An Example (for dedicated hosting) #

Generally, the ownership of cache/, public/, and other web-writable directories should be your web user and the web-user’s primary group, for example apache:www-data. Permissions should probably be 750.

The ownership of the other non-web-writable directories should be your user, with either the web user’s group, or with public execute permissions. For example:

myuser:www-data with 750


myuser:ourgroup with 755

Web-writable files would be the same, but without the execute permission:

apache:www-data with 640

Non-web-writable files would be perhaps:

myuser:www-data with 640


myuser:ourgroup with 644

But What about Shared Hosts? #

With some shared hosts (for example, if your only access is via cPanel or a similar web-based admin tool), you may not have the ability to change the file ownership, and your webserver is effectively running as your user. In that case, you may still have the ability to protect your files by making them non-writable by your own user (even though this sounds counter-intuitive). In a shared host, you will almost certainly want to deny world permissions to your files, but look to the documentation and support for your host in particular.

A Note on Security Configurations #

Because security configurations can vary, and because of the volume of requests for support we receive regarding file permissions, we will only be able to provide limited help with these issues. Please be as specific as possible when posting about permissions issues.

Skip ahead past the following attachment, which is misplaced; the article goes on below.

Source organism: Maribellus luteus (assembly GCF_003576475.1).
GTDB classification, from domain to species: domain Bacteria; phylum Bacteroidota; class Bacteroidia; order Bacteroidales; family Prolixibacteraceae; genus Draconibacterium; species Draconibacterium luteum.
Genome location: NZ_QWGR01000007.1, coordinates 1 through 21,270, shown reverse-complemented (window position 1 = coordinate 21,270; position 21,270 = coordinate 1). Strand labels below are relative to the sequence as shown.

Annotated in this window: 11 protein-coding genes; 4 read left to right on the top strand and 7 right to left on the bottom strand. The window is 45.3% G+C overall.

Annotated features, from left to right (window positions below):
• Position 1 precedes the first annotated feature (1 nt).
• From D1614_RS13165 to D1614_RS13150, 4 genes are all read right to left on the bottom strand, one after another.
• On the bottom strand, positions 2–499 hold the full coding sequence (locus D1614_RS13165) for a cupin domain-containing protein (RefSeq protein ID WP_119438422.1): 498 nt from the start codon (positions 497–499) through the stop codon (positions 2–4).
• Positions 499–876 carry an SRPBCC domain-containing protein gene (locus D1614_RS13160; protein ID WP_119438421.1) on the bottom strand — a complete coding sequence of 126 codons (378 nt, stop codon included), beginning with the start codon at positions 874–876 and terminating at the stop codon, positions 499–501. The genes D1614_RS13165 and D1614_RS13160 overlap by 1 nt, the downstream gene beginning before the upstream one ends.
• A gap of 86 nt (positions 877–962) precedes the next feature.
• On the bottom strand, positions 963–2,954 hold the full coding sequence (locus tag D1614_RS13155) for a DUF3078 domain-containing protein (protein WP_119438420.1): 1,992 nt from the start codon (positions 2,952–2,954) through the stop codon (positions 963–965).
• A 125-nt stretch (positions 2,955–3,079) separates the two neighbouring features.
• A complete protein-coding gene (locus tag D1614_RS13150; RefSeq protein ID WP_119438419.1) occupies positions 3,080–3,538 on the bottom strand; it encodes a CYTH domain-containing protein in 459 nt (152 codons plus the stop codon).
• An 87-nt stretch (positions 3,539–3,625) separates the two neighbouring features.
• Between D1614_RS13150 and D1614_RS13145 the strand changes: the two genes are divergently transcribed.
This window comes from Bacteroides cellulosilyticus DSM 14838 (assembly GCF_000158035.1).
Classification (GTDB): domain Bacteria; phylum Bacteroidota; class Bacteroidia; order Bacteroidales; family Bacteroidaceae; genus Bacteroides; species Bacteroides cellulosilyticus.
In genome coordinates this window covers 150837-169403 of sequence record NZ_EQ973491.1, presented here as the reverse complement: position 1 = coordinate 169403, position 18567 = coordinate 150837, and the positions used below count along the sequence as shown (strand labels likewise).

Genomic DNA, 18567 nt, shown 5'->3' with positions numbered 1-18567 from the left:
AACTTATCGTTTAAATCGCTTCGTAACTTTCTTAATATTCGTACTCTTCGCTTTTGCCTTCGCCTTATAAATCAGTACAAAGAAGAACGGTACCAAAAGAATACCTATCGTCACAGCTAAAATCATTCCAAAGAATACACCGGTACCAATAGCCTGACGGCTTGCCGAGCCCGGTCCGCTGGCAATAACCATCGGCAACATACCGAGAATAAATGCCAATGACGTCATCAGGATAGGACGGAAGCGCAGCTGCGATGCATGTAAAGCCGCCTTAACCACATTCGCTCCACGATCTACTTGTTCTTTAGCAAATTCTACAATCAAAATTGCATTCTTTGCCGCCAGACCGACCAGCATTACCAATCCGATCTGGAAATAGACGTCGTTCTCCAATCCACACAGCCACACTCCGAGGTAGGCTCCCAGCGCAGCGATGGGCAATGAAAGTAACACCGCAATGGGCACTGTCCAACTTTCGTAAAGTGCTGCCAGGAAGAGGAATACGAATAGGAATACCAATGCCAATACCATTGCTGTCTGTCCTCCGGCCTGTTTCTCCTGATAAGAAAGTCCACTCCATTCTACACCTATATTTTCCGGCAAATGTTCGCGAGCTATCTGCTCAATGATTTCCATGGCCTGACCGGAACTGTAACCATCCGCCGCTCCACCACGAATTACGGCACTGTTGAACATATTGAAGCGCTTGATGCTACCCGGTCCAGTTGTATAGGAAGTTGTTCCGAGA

PHP Safe Mode is not a recommended configuration and may not function properly. This is because in some configurations it will cause PHP’s mkdir() function to create directories that cannot thereafter be read or written because of file permissions. This is a limitation of Safe Mode and may prevent you from using OJS in a Safe Mode environment.

HTML Galleys don’t display properly / files I upload aren’t being identified properly. #

This is most likely caused by your server incorrectly identifying your HTML file as something other than HTML. The quickest way to diagnose this is to check the Galley Edit page: if you have uploaded an HTML file and the Label field says something other than “HTML” (like “Untitled”, for example), then the file has not been correctly identified as HTML and will most likely not display correctly.